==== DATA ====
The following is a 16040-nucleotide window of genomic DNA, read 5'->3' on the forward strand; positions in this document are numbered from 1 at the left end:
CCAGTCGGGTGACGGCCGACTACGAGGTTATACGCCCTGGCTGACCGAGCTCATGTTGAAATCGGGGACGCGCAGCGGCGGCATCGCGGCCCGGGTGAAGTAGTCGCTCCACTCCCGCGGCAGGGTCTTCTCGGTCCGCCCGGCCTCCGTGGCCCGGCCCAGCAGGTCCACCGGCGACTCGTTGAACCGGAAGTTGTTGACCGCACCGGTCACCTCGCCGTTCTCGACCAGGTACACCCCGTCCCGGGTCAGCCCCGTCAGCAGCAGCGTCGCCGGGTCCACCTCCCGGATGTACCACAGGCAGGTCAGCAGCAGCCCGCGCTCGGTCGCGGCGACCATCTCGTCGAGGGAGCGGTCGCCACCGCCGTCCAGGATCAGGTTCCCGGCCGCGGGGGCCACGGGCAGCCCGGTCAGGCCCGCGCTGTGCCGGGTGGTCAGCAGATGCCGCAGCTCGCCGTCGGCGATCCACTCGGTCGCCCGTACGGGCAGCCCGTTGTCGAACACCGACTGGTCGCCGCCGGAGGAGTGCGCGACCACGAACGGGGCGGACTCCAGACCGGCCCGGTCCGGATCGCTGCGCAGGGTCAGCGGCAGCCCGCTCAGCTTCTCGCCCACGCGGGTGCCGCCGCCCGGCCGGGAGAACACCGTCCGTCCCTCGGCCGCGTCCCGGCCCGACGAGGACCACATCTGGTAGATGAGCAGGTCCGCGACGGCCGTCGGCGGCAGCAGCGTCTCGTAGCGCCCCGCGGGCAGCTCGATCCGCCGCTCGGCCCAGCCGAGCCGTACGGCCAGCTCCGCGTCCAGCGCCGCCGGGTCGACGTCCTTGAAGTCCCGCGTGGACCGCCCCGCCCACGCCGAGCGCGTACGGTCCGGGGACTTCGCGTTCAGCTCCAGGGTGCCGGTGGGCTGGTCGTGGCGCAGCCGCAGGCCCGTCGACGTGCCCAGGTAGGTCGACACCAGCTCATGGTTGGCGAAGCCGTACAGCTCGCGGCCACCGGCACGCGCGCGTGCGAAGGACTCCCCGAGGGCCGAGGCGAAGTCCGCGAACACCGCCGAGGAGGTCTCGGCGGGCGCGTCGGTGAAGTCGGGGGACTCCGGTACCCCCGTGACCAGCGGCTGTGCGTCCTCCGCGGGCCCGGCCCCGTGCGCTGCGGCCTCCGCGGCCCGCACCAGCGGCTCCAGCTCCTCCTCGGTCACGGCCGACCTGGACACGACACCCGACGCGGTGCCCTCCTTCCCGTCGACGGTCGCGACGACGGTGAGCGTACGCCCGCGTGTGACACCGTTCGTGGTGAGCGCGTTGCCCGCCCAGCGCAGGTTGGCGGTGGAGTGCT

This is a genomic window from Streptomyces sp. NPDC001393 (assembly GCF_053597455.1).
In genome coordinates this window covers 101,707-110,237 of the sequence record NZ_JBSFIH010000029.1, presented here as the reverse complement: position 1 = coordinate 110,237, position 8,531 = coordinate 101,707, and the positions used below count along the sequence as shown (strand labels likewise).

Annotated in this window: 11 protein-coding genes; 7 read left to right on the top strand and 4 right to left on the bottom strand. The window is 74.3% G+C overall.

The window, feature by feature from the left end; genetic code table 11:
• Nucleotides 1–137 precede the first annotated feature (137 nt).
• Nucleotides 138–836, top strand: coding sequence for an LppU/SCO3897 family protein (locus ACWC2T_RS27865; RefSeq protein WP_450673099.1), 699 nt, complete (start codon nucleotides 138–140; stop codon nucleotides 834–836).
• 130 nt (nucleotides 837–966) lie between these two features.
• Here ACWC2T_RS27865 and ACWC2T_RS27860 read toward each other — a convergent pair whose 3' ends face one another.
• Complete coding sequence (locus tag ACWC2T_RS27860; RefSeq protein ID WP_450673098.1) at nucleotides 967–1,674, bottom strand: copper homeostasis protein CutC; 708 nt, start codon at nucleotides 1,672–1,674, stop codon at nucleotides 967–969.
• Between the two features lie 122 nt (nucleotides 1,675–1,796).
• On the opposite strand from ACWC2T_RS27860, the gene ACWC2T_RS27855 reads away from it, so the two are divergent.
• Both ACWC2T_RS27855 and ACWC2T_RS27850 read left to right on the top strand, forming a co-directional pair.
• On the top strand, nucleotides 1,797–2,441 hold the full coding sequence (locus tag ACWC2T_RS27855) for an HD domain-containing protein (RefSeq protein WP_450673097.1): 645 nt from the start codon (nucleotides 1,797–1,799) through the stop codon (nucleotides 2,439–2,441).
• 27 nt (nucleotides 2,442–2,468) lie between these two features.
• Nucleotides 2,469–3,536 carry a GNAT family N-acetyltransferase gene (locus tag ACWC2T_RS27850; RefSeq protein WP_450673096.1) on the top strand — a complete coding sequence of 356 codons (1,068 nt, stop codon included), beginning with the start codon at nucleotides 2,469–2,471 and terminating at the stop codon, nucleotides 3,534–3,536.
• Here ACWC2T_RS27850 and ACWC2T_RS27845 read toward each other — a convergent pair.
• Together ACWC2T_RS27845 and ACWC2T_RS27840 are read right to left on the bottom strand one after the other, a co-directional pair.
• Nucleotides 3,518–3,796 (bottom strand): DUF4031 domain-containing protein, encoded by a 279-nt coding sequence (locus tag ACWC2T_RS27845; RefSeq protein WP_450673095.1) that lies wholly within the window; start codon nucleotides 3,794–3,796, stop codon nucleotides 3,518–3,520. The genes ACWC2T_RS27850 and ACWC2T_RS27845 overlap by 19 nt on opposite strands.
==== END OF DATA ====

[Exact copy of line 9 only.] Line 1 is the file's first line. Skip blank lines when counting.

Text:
• 130 nt (nucleotides 837–966) lie between these two features.